Screening for Disease or Toxins in a Drop of Blood
Newomics’ multinozzle emitter. Credit: Courtesy Newomics.
The promise of being able to quickly and accurately screen for diseases or chemical contaminants in a tiny drop of blood has long been an elusive goal. But scientist Daojing Wang says his company's technology is up to the job.
As a researcher at the Department of Energy's Lawrence Berkeley National Laboratory (Berkeley Lab), Wang and others developed a multinozzle emitter array (MEA), a silicon chip that can dramatically shorten the time it takes to identify proteins, peptides, and other molecular components within small volumes of biological samples. This patented technology is now being commercialized by Newomics Inc., a company Wang launched to further develop the product and build a platform for personalized health care.
"We can improve the sensitivity and throughput of mass spectrometry for detecting biomarkers in blood or other biological fluids for precision medicine," said Wang, founder and president of the company. "Our first product, the M3 emitter, is up to 10 times more sensitive than conventional emitters, and with some analytes, even 100 times more sensitive."
Newomics' product, which is based on the core technology developed at Berkeley Lab, is designed to work with mass spectrometers, a machine commonly used by research scientists, the pharmaceutical industry, and increasingly in clinical labs, to measure the structure and concentration of molecules. Once molecular parts are isolated, scientists can begin to understand how they work together as a system, a field known as systems biology that holds great promise for better medicines and diagnostics as well as a host of other applications.
How it works
In his 11 years at Berkeley Lab, Wang specialized in developing new tools and methods for systems biology. His collaborators on the emitter technology included Berkeley Lab scientists Pan Mao, formerly in the Lab's Life Sciences Division, and Peidong Yang, a senior scientist in the Materials Sciences Division.
He was motivated to develop this emitter technology to accelerate so-called "single-cell omics," an emerging field in biology where DNA, RNA, proteins, and metabolites are investigated at the individual cell level, yielding fresh insights into disease and immunity.
The dominant method for analyzing biological molecules such as peptides and proteins in a complex mixture is electrospray ionization mass spectrometry (ESI-MS), a technique in which molecular samples are delivered to the machine as an ionized mist, propelled by an electric current. But there is a bottleneck at the front end of ESI-MS, making it slow and expensive. Each sample has to be loaded, lined up, and sprayed one at a time.
Instead of a single capillary, Newomics' M3 emitter has eight or more nozzles working together to split a single large flow into smaller flows. For the MEA, up to 96 M3 emitters are packaged on a single chip. The development of these technologies involved a blend of microfluidic, microelectronic, and electrochemical innovations.
"Imagine a shower head design. You have one big flow coming in, and many smaller flows going out," Wang said. "You flow the solution through the chip, and the solution is sprayed out into droplets. Then the molecules in the droplets are detected by the mass spectrometer. The idea is that when you have smaller droplets, you increase the ionization efficiency and the sensitivity for mass spectrometry."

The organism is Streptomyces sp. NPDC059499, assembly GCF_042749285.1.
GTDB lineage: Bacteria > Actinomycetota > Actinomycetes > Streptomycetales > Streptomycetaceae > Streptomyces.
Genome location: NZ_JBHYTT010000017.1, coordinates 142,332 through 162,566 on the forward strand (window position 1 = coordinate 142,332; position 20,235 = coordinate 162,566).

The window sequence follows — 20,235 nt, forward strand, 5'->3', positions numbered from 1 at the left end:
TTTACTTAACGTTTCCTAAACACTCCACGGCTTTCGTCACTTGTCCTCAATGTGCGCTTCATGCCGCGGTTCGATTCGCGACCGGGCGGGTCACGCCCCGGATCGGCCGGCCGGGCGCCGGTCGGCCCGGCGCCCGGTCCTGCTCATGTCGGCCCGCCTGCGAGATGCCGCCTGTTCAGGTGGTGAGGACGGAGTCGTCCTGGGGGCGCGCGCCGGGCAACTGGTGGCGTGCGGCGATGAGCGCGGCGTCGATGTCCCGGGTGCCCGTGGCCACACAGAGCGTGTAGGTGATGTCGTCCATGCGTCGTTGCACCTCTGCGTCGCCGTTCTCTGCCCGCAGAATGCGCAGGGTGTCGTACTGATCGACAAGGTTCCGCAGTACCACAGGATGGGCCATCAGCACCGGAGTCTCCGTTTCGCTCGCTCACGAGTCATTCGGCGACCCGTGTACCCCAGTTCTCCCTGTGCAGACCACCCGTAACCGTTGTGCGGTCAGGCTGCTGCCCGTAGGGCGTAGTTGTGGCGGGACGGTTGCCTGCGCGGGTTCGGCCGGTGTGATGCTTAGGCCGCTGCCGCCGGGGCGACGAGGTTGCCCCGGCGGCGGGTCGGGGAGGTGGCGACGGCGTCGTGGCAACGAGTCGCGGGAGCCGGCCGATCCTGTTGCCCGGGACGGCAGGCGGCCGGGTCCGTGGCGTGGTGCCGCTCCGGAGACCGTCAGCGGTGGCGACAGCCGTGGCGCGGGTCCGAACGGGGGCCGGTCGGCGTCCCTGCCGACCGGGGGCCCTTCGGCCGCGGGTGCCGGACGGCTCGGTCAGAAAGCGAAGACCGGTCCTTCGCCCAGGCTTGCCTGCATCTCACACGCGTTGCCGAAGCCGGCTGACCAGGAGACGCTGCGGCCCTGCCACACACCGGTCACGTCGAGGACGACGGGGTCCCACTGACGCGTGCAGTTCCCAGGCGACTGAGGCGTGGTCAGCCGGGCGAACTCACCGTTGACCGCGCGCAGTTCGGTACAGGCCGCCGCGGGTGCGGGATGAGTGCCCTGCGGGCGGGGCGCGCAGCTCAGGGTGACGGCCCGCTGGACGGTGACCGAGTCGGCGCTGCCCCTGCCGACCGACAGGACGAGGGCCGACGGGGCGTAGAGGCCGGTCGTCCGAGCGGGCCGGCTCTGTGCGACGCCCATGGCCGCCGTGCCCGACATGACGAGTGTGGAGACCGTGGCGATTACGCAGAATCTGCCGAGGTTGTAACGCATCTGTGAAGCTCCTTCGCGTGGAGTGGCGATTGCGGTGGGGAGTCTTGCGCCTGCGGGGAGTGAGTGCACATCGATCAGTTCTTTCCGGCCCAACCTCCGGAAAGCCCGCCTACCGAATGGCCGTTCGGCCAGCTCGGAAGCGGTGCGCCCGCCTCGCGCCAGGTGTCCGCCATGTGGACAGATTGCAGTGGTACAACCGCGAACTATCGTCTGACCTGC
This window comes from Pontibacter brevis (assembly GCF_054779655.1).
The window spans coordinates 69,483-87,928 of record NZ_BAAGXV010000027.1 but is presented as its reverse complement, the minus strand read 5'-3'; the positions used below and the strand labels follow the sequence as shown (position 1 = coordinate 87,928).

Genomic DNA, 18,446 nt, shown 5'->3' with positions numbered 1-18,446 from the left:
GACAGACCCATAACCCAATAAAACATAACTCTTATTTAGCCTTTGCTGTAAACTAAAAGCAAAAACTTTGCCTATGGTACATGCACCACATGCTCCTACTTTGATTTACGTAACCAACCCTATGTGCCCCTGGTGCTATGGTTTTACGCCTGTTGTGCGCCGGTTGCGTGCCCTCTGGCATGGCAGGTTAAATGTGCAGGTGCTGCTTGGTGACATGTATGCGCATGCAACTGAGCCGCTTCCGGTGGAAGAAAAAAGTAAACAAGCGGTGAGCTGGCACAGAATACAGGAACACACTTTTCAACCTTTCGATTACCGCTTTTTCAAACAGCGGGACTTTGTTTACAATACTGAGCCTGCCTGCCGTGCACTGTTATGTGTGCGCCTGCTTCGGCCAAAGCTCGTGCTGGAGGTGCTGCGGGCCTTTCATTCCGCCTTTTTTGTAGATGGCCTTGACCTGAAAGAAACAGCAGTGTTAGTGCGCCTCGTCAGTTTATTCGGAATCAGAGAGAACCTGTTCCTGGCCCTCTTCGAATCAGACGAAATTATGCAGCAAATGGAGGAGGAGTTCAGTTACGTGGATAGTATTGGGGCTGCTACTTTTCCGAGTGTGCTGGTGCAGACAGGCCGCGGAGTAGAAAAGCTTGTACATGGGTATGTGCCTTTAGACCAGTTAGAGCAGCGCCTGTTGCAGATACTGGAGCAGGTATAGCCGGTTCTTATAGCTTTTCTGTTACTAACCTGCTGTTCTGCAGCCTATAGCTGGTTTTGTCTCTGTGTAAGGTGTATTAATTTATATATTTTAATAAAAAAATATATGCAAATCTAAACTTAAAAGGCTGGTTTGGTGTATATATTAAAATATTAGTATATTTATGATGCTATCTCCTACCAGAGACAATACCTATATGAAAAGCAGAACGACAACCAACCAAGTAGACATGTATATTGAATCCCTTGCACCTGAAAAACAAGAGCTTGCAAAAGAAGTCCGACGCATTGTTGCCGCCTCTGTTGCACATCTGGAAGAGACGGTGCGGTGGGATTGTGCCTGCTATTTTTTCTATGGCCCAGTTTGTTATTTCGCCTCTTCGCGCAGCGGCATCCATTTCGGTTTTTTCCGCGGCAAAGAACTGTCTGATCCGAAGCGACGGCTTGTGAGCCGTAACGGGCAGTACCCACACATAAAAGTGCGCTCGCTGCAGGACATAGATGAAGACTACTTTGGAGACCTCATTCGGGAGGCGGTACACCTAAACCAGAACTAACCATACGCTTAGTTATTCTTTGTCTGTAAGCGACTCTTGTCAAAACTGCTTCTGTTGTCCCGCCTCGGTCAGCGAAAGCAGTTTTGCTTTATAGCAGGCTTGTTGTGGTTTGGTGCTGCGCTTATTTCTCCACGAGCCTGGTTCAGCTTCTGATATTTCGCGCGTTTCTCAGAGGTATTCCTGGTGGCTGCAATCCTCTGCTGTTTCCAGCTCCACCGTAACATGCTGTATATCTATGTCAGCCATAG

What it can do
By clearing up the bottleneck and increasing throughput, Newomics' emitter could dramatically reduce the cost of testing each sample. And by improving the sensitivity, it will also be possible to detect very low concentrations of molecules. For example, they showed they could analyze many different modified forms of proteins such as glycated albumin and apolipoproteins, in addition to the conventional glucose and HbA1c in diabetes monitoring, using a single drop of blood. Such tests have the potential to enable better long-term monitoring and disease management of diabetes.
"We could improve the sensitivity and robustness of mass spectrometry," Wang said. "For example, if someone wants to look at low abundant species, they can utilize our devices. And improved robustness means the results are more reproducible and reliable."
In addition to producing its emitter products, Newomics is also developing services for precision medicine, a new direction in health care in which treatments are personalized for individuals based on diagnostic tests, such as genomic, proteomic, or molecular analysis.
"Licensing a Berkeley Lab technology as the foundation of its startup and then developing a superior research tool was only a first step for Newomics," said Elsie Quaite-Randall, Berkeley Lab's Chief Technology Transfer Officer. "By branching into new products and service categories, Newomics demonstrates the far-reaching impact, over time, of DOE-funded basic research."
So far, the company has developed blood-based assays for diabetes diagnosis and management, and for the monitoring of environmental toxins - specifically PFCs, or perfluorinated chemicals, manmade chemicals used in a plethora of everyday products that are slow to break down in the body and may have adverse effects on human health.
This article has been republished from materials provided by Lawrence Berkeley National Laboratory . Note: material may have been edited for length and content. For further information, please contact the cited source.
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